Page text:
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I hava a simple set of two related tables of an 'order' that has many 'line_items'. There is also a quantity associated to a line item, e.g.

line_item a: 'basket weaving for beginners', quantity: 3
line_item b: 'a dummies guide to vampirism', quantity: 1

When I establish the migration I can include the quantity using:

Order.find(:all).each do |o|
  o.update_attribute :line_items_count, o.line_items.map(&:quantity).sum

which gives me the correct number of items (4), but I don't appear to be able to do it on the Order model because I'm unable to pass in the quantity of line items, and so it just counts the number of line items (2).

So in the line_item model I have:

belongs_to :order, :counter_cache => true

Is there any way I can specify the quantity so that it correctly says 4 instead of 2?

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2 Answers 2

up vote 3 down vote accepted

The 'counter_cache` feature to meant to maintain the count(not the sum) of dependent items.

You can easily achieve this by writing few lines of ruby code.

Let us assume that you have a column called line_items_sum in your orders table. The value of this column should default to 0.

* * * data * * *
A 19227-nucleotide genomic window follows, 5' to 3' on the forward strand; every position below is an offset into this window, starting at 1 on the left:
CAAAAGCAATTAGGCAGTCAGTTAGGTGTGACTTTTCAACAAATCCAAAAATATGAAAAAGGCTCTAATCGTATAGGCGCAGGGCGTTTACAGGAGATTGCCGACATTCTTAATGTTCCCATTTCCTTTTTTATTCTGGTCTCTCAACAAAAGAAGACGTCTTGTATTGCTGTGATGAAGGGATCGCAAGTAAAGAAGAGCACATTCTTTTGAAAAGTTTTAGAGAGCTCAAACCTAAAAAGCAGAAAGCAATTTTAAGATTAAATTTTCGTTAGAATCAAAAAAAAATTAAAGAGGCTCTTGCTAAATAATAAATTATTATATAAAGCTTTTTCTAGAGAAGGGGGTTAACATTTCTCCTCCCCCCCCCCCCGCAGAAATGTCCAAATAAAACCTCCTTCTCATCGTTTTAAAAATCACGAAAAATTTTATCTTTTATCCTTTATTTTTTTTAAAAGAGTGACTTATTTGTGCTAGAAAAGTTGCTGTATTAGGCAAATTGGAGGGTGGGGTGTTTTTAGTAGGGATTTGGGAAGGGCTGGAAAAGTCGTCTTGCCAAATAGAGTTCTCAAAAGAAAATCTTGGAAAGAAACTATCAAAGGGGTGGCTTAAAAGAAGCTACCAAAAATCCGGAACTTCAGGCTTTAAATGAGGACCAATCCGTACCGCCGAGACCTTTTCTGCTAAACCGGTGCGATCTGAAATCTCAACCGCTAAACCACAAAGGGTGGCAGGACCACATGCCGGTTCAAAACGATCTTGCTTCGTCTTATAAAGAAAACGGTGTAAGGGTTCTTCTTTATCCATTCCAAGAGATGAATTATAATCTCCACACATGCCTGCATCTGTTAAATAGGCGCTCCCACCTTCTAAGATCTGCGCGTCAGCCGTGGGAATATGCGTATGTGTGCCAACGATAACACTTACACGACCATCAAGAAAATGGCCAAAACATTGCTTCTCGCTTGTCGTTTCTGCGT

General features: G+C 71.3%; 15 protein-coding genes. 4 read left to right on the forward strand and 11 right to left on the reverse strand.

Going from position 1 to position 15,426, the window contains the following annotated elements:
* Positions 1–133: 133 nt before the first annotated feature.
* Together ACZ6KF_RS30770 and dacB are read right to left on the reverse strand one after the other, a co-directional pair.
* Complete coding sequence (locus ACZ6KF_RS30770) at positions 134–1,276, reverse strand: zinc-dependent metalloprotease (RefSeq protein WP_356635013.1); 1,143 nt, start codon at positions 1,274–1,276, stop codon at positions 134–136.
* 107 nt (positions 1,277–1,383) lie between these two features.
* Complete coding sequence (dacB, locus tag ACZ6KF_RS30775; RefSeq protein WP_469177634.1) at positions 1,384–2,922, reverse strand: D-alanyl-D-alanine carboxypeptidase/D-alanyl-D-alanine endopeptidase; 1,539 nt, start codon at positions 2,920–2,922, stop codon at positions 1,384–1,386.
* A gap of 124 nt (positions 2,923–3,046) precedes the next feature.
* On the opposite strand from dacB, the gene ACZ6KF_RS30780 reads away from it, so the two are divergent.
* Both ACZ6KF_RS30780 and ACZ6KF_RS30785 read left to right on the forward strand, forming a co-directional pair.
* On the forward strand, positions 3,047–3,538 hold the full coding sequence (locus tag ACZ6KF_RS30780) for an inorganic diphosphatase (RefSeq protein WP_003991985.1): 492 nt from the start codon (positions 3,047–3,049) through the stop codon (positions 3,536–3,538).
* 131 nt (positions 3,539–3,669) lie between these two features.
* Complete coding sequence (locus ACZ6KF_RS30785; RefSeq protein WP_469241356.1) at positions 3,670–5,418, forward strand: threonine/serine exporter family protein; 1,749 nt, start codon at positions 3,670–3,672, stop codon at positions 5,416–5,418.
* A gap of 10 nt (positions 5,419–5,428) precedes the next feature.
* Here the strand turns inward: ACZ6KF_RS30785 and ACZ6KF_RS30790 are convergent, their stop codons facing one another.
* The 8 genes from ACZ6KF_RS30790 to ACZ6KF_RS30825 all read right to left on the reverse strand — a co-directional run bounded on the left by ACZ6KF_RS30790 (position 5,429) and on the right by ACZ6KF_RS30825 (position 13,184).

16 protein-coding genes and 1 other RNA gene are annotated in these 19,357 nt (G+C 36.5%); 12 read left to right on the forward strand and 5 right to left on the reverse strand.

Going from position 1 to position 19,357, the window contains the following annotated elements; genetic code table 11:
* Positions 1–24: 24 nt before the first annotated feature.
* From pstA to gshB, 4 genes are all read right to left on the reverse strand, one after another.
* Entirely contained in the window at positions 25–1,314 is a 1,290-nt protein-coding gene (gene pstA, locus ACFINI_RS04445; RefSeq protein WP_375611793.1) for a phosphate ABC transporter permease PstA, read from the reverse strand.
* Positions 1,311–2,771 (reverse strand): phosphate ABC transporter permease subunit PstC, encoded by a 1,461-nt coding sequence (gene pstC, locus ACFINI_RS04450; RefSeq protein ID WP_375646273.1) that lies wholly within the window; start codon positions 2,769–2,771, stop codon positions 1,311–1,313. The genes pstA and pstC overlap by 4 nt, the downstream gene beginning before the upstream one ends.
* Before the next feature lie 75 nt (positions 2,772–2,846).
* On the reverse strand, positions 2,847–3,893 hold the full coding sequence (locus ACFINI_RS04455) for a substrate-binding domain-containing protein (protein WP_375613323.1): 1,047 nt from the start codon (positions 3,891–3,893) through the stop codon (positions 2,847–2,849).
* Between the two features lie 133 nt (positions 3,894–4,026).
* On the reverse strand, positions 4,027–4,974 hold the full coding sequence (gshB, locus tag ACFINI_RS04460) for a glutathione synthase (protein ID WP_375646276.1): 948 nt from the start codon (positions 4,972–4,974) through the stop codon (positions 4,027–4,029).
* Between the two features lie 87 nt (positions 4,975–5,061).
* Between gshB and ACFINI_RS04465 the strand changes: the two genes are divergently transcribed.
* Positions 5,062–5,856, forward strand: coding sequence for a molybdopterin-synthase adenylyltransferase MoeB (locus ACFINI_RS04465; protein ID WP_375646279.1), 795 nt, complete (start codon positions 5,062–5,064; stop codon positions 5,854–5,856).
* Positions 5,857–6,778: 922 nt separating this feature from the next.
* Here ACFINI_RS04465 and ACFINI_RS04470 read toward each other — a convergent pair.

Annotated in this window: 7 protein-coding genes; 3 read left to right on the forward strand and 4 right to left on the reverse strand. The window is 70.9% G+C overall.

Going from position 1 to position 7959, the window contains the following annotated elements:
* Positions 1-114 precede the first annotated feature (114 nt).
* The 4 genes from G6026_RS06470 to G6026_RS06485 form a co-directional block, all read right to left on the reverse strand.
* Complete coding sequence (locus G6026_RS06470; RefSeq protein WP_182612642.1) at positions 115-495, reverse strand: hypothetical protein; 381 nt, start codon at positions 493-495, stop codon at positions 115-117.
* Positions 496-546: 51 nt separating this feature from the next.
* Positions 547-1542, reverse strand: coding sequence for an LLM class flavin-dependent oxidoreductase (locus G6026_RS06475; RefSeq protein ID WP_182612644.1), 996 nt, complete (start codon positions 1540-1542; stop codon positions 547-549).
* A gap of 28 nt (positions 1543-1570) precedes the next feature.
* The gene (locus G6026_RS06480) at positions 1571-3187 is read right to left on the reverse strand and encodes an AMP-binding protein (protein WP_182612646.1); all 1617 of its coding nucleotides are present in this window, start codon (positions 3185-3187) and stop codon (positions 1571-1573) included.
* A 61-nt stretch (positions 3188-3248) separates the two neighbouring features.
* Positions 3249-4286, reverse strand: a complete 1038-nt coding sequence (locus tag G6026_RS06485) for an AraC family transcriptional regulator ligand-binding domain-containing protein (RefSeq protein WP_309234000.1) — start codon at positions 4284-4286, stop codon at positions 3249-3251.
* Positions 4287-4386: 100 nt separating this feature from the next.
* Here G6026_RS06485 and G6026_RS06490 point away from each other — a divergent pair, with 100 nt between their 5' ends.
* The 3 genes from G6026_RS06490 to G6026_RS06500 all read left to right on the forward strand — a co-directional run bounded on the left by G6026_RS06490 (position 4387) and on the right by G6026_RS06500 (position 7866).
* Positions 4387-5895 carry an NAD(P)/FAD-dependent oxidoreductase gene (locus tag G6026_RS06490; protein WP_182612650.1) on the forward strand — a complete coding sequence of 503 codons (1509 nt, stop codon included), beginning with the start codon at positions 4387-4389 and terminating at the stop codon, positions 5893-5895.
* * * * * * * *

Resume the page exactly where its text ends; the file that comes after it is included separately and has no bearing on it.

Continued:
class AddLineItemsSumToOrder < ActiveRecord::Migration
  def self.up
    add_column :orders, :line_items_sum, :integer, :default => 0

  def self.down
    remove_column :orders, :line_items_sum

class Order < ActiveRecord::Base
  has_many :line_items

Now add the callback to the LineItem class.

class LineItem < ActiveRecord::Base
  validates_numericality_of :quantity
  belongs_to :order
  after_save :update_line_items_sum

  def update_line_items_sum
    return true unless quantity_changed?
    Order.update_counters order.id, 
      :line_items_sum => (quantity - (quantity_was || 0))
    return true
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Hey, thanks for the code example, very useful. I actually implemented this but did the update on the before_save call back instead of the after_save like you have. Would this make any difference? –  GrahamJRoy Mar 17 '11 at 10:26
If you have it on before_save, and the LineItem doesn't save, then you might potentially be updating it with wrong information. –  theIV Mar 17 '11 at 15:09
The save can fail after executing the before_save callback. If that happens you are updating the Order table prematurely. –  Harish Shetty Mar 17 '11 at 15:12

I think your best bet would be to write your own method for caching the total quantity. If you don't follow the "Rails way" for keeping the counter, you're better off writing your own.

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